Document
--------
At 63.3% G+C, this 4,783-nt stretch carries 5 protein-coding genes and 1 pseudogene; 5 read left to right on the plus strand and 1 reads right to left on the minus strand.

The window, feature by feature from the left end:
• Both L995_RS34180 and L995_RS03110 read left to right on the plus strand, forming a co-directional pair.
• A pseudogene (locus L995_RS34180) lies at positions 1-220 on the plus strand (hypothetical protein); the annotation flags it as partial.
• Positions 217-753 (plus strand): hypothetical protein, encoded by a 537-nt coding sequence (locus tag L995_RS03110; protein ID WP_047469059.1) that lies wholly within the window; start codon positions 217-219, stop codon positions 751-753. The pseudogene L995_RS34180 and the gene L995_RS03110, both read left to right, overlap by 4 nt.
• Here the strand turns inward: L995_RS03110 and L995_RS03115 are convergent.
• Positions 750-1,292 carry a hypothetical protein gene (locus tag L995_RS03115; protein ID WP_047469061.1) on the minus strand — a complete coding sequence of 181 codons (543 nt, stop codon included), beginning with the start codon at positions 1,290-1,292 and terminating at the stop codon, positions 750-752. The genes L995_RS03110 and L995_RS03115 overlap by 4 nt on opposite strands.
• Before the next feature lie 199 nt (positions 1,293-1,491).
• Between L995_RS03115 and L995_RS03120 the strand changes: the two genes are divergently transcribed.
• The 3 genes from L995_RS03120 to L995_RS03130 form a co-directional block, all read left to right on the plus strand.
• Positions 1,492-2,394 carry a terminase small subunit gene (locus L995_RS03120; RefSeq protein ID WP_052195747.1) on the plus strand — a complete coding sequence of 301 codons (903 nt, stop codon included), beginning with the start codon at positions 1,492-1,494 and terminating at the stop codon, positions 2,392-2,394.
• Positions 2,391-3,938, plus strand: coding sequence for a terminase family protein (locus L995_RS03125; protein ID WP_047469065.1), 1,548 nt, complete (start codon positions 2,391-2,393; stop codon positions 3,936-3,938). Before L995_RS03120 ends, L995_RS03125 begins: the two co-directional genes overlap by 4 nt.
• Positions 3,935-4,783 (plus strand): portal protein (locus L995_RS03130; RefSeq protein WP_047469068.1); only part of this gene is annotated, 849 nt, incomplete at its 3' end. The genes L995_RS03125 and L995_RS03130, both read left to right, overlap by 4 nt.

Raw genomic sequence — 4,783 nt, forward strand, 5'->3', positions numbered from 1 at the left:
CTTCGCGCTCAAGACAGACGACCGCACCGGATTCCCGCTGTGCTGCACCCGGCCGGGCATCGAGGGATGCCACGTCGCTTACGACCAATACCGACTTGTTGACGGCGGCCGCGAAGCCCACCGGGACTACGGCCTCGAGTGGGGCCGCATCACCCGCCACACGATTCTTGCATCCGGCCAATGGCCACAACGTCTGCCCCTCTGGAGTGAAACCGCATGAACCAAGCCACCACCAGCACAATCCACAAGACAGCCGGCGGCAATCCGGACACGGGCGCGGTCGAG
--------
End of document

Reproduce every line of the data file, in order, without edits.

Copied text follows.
At 63.3% G+C, this 4,783-nt stretch carries 5 protein-coding genes and 1 pseudogene; 5 read left to right on the plus strand and 1 reads right to left on the minus strand.

The window, feature by feature from the left end:
• Both L995_RS34180 and L995_RS03110 read left to right on the plus strand, forming a co-directional pair.
• A pseudogene (locus L995_RS34180) lies at positions 1-220 on the plus strand (hypothetical protein); the annotation flags it as partial.
• Positions 217-753 (plus strand): hypothetical protein, encoded by a 537-nt coding sequence (locus tag L995_RS03110; protein ID WP_047469059.1) that lies wholly within the window; start codon positions 217-219, stop codon positions 751-753. The pseudogene L995_RS34180 and the gene L995_RS03110, both read left to right, overlap by 4 nt.
• Here the strand turns inward: L995_RS03110 and L995_RS03115 are convergent.
• Positions 750-1,292 carry a hypothetical protein gene (locus tag L995_RS03115; protein ID WP_047469061.1) on the minus strand — a complete coding sequence of 181 codons (543 nt, stop codon included), beginning with the start codon at positions 1,290-1,292 and terminating at the stop codon, positions 750-752. The genes L995_RS03110 and L995_RS03115 overlap by 4 nt on opposite strands.
• Before the next feature lie 199 nt (positions 1,293-1,491).
• Between L995_RS03115 and L995_RS03120 the strand changes: the two genes are divergently transcribed.
• The 3 genes from L995_RS03120 to L995_RS03130 form a co-directional block, all read left to right on the plus strand.
• Positions 1,492-2,394 carry a terminase small subunit gene (locus L995_RS03120; RefSeq protein ID WP_052195747.1) on the plus strand — a complete coding sequence of 301 codons (903 nt, stop codon included), beginning with the start codon at positions 1,492-1,494 and terminating at the stop codon, positions 2,392-2,394.
• Positions 2,391-3,938, plus strand: coding sequence for a terminase family protein (locus L995_RS03125; protein ID WP_047469065.1), 1,548 nt, complete (start codon positions 2,391-2,393; stop codon positions 3,936-3,938). Before L995_RS03120 ends, L995_RS03125 begins: the two co-directional genes overlap by 4 nt.
• Positions 3,935-4,783 (plus strand): portal protein (locus L995_RS03130; RefSeq protein WP_047469068.1); only part of this gene is annotated, 849 nt, incomplete at its 3' end. The genes L995_RS03125 and L995_RS03130, both read left to right, overlap by 4 nt.

Raw genomic sequence — 4,783 nt, forward strand, 5'->3', positions numbered from 1 at the left:
CTTCGCGCTCAAGACAGACGACCGCACCGGATTCCCGCTGTGCTGCACCCGGCCGGGCATCGAGGGATGCCACGTCGCTTACGACCAATACCGACTTGTTGACGGCGGCCGCGAAGCCCACCGGGACTACGGCCTCGAGTGGGGCCGCATCACCCGCCACACGATTCTTGCATCCGGCCAATGGCCACAACGTCTGCCCCTCTGGAGTGAAACCGCATGAACCAAGCCACCACCAGCACAATCCACAAGACAGCCGGCGGCAATCCGGACACGGGCGCGGTCGAG